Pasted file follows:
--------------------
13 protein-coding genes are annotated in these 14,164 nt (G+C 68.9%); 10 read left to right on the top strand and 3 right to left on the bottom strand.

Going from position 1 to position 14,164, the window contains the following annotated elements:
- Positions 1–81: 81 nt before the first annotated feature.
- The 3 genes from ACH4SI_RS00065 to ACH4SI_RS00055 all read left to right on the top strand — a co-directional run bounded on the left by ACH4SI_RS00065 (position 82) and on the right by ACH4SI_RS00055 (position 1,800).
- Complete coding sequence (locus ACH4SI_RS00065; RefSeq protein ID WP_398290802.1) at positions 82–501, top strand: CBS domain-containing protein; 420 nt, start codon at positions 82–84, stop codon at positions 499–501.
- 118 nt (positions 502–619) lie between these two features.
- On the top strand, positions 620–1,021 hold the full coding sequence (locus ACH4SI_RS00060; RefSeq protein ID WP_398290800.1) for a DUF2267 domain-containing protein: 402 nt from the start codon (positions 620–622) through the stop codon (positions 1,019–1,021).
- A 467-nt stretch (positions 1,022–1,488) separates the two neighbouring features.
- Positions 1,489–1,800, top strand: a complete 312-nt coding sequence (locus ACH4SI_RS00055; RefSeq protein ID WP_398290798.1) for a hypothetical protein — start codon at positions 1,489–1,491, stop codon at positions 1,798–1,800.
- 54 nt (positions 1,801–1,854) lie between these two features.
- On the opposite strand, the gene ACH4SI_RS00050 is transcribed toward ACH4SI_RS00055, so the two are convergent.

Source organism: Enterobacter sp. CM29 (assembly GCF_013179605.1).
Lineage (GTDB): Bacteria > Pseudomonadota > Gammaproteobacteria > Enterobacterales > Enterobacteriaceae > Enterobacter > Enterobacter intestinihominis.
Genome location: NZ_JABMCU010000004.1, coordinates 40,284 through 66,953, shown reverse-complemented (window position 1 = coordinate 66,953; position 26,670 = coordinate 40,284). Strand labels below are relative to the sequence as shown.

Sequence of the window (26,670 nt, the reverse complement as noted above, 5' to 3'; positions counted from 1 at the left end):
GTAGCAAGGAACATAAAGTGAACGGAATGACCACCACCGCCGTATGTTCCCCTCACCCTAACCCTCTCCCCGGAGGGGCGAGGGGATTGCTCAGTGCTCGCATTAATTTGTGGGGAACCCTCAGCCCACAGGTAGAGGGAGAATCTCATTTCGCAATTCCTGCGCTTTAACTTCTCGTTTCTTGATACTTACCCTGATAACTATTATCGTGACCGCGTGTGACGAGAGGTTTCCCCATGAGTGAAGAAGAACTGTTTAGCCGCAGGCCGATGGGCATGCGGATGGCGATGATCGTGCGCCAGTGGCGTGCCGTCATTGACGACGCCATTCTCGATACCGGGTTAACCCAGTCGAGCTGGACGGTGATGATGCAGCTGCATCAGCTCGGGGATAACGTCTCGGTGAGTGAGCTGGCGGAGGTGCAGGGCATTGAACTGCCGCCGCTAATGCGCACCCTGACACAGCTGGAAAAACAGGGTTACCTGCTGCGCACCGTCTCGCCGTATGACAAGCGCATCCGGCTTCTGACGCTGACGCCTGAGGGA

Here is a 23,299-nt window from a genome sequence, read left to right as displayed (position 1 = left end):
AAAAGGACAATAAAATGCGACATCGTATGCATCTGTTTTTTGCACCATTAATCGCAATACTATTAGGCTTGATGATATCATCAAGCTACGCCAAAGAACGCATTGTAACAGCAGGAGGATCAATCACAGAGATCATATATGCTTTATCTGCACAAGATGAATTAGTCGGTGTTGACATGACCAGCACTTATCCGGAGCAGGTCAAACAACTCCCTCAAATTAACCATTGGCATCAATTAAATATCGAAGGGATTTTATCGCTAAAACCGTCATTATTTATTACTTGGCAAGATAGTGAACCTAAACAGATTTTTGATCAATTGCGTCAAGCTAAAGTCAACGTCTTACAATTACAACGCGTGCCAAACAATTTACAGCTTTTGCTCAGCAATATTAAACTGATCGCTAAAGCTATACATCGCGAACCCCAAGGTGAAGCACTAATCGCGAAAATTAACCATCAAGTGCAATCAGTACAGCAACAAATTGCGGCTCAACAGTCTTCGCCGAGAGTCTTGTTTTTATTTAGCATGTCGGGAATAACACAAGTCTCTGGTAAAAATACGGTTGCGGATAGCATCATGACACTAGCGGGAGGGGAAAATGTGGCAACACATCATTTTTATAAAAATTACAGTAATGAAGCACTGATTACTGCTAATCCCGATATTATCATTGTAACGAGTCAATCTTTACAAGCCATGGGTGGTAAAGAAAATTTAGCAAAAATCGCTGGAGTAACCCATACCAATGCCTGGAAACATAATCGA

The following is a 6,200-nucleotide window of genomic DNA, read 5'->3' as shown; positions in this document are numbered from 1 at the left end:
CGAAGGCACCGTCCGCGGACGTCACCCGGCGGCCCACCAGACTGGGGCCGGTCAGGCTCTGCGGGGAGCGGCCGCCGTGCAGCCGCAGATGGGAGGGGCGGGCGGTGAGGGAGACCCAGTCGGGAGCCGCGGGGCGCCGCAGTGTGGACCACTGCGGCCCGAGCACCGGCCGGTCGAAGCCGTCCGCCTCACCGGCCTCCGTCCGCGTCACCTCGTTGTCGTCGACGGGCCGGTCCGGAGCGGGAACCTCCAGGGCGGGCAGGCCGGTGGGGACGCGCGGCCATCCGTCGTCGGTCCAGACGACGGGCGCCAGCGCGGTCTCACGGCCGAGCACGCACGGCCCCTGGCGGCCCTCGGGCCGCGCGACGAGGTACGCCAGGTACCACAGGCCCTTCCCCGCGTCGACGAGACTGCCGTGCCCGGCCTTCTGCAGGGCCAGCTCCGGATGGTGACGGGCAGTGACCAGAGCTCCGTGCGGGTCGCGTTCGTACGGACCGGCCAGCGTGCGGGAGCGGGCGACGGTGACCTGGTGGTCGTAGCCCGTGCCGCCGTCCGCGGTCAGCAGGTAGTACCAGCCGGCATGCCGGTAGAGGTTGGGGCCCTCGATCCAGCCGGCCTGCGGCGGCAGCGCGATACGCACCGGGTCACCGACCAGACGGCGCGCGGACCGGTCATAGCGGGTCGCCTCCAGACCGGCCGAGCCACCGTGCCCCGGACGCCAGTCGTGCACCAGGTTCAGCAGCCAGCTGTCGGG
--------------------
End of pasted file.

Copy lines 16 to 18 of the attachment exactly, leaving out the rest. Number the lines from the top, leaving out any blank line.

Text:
GTAGCAAGGAACATAAAGTGAACGGAATGACCACCACCGCCGTATGTTCCCCTCACCCTAACCCTCTCCCCGGAGGGGCGAGGGGATTGCTCAGTGCTCGCATTAATTTGTGGGGAACCCTCAGCCCACAGGTAGAGGGAGAATCTCATTTCGCAATTCCTGCGCTTTAACTTCTCGTTTCTTGATACTTACCCTGATAACTATTATCGTGACCGCGTGTGACGAGAGGTTTCCCCATGAGTGAAGAAGAACTGTTTAGCCGCAGGCCGATGGGCATGCGGATGGCGATGATCGTGCGCCAGTGGCGTGCCGTCATTGACGACGCCATTCTCGATACCGGGTTAACCCAGTCGAGCTGGACGGTGATGATGCAGCTGCATCAGCTCGGGGATAACGTCTCGGTGAGTGAGCTGGCGGAGGTGCAGGGCATTGAACTGCCGCCGCTAATGCGCACCCTGACACAGCTGGAAAAACAGGGTTACCTGCTGCGCACCGTCTCGCCGTATGACAAGCGCATCCGGCTTCTGACGCTGACGCCTGAGGGA

Here is a 23,299-nt window from a genome sequence, read left to right as displayed (position 1 = left end):
AAAAGGACAATAAAATGCGACATCGTATGCATCTGTTTTTTGCACCATTAATCGCAATACTATTAGGCTTGATGATATCATCAAGCTACGCCAAAGAACGCATTGTAACAGCAGGAGGATCAATCACAGAGATCATATATGCTTTATCTGCACAAGATGAATTAGTCGGTGTTGACATGACCAGCACTTATCCGGAGCAGGTCAAACAACTCCCTCAAATTAACCATTGGCATCAATTAAATATCGAAGGGATTTTATCGCTAAAACCGTCATTATTTATTACTTGGCAAGATAGTGAACCTAAACAGATTTTTGATCAATTGCGTCAAGCTAAAGTCAACGTCTTACAATTACAACGCGTGCCAAACAATTTACAGCTTTTGCTCAGCAATATTAAACTGATCGCTAAAGCTATACATCGCGAACCCCAAGGTGAAGCACTAATCGCGAAAATTAACCATCAAGTGCAATCAGTACAGCAACAAATTGCGGCTCAACAGTCTTCGCCGAGAGTCTTGTTTTTATTTAGCATGTCGGGAATAACACAAGTCTCTGGTAAAAATACGGTTGCGGATAGCATCATGACACTAGCGGGAGGGGAAAATGTGGCAACACATCATTTTTATAAAAATTACAGTAATGAAGCACTGATTACTGCTAATCCCGATATTATCATTGTAACGAGTCAATCTTTACAAGCCATGGGTGGTAAAGAAAATTTAGCAAAAATCGCTGGAGTAACCCATACCAATGCCTGGAAACATAATCGA